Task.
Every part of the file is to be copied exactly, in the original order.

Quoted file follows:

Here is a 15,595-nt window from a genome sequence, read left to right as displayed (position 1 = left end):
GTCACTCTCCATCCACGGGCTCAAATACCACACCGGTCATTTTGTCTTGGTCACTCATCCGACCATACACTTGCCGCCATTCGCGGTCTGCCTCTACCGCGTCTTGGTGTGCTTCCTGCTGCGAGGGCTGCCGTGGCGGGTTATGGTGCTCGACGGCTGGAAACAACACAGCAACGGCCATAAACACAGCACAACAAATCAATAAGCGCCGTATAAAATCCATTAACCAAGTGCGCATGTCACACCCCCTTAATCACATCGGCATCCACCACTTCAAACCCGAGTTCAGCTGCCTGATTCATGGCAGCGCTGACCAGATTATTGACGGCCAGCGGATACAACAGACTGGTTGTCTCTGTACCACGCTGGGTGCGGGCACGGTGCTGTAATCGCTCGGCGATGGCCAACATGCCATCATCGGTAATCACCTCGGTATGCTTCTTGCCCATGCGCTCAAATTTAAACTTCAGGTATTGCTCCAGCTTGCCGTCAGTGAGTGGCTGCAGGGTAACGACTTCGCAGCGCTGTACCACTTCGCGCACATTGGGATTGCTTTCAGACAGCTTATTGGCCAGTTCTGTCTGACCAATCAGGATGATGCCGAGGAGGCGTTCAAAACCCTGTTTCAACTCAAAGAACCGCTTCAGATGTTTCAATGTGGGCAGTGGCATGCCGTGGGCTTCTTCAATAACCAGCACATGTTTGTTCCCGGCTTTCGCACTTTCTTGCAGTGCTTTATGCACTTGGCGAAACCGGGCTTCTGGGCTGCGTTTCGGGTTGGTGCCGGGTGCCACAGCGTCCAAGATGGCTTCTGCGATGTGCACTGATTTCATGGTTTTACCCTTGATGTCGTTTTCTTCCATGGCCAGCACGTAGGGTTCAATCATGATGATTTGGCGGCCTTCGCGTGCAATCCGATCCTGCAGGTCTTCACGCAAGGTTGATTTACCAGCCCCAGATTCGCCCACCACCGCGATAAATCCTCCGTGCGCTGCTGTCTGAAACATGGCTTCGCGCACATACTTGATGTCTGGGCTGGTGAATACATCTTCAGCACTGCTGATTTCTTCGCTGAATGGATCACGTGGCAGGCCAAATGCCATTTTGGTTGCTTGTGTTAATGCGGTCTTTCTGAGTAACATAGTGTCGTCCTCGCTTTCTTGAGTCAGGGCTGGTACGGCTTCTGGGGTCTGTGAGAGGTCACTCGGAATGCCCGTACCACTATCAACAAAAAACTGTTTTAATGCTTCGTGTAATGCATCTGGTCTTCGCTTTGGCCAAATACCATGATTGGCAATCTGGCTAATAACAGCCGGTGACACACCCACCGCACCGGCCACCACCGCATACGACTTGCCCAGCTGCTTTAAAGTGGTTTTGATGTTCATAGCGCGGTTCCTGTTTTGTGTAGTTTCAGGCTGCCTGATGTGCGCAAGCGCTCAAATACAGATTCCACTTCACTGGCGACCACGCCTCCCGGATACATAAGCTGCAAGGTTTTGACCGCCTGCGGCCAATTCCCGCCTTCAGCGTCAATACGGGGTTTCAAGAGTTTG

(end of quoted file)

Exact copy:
Here is a 15,595-nt window from a genome sequence, read left to right as displayed (position 1 = left end):
GTCACTCTCCATCCACGGGCTCAAATACCACACCGGTCATTTTGTCTTGGTCACTCATCCGACCATACACTTGCCGCCATTCGCGGTCTGCCTCTACCGCGTCTTGGTGTGCTTCCTGCTGCGAGGGCTGCCGTGGCGGGTTATGGTGCTCGACGGCTGGAAACAACACAGCAACGGCCATAAACACAGCACAACAAATCAATAAGCGCCGTATAAAATCCATTAACCAAGTGCGCATGTCACACCCCCTTAATCACATCGGCATCCACCACTTCAAACCCGAGTTCAGCTGCCTGATTCATGGCAGCGCTGACCAGATTATTGACGGCCAGCGGATACAACAGACTGGTTGTCTCTGTACCACGCTGGGTGCGGGCACGGTGCTGTAATCGCTCGGCGATGGCCAACATGCCATCATCGGTAATCACCTCGGTATGCTTCTTGCCCATGCGCTCAAATTTAAACTTCAGGTATTGCTCCAGCTTGCCGTCAGTGAGTGGCTGCAGGGTAACGACTTCGCAGCGCTGTACCACTTCGCGCACATTGGGATTGCTTTCAGACAGCTTATTGGCCAGTTCTGTCTGACCAATCAGGATGATGCCGAGGAGGCGTTCAAAACCCTGTTTCAACTCAAAGAACCGCTTCAGATGTTTCAATGTGGGCAGTGGCATGCCGTGGGCTTCTTCAATAACCAGCACATGTTTGTTCCCGGCTTTCGCACTTTCTTGCAGTGCTTTATGCACTTGGCGAAACCGGGCTTCTGGGCTGCGTTTCGGGTTGGTGCCGGGTGCCACAGCGTCCAAGATGGCTTCTGCGATGTGCACTGATTTCATGGTTTTACCCTTGATGTCGTTTTCTTCCATGGCCAGCACGTAGGGTTCAATCATGATGATTTGGCGGCCTTCGCGTGCAATCCGATCCTGCAGGTCTTCACGCAAGGTTGATTTACCAGCCCCAGATTCGCCCACCACCGCGATAAATCCTCCGTGCGCTGCTGTCTGAAACATGGCTTCGCGCACATACTTGATGTCTGGGCTGGTGAATACATCTTCAGCACTGCTGATTTCTTCGCTGAATGGATCACGTGGCAGGCCAAATGCCATTTTGGTTGCTTGTGTTAATGCGGTCTTTCTGAGTAACATAGTGTCGTCCTCGCTTTCTTGAGTCAGGGCTGGTACGGCTTCTGGGGTCTGTGAGAGGTCACTCGGAATGCCCGTACCACTATCAACAAAAAACTGTTTTAATGCTTCGTGTAATGCATCTGGTCTTCGCTTTGGCCAAATACCATGATTGGCAATCTGGCTAATAACAGCCGGTGACACACCCACCGCACCGGCCACCACCGCATACGACTTGCCCAGCTGCTTTAAAGTGGTTTTGATGTTCATAGCGCGGTTCCTGTTTTGTGTAGTTTCAGGCTGCCTGATGTGCGCAAGCGCTCAAATACAGATTCCACTTCACTGGCGACCACGCCTCCCGGATACATAAGCTGCAAGGTTTTGACCGCCTGCGGCCAATTCCCGCCTTCAGCGTCAATACGGGGTTTCAAGAGTTTG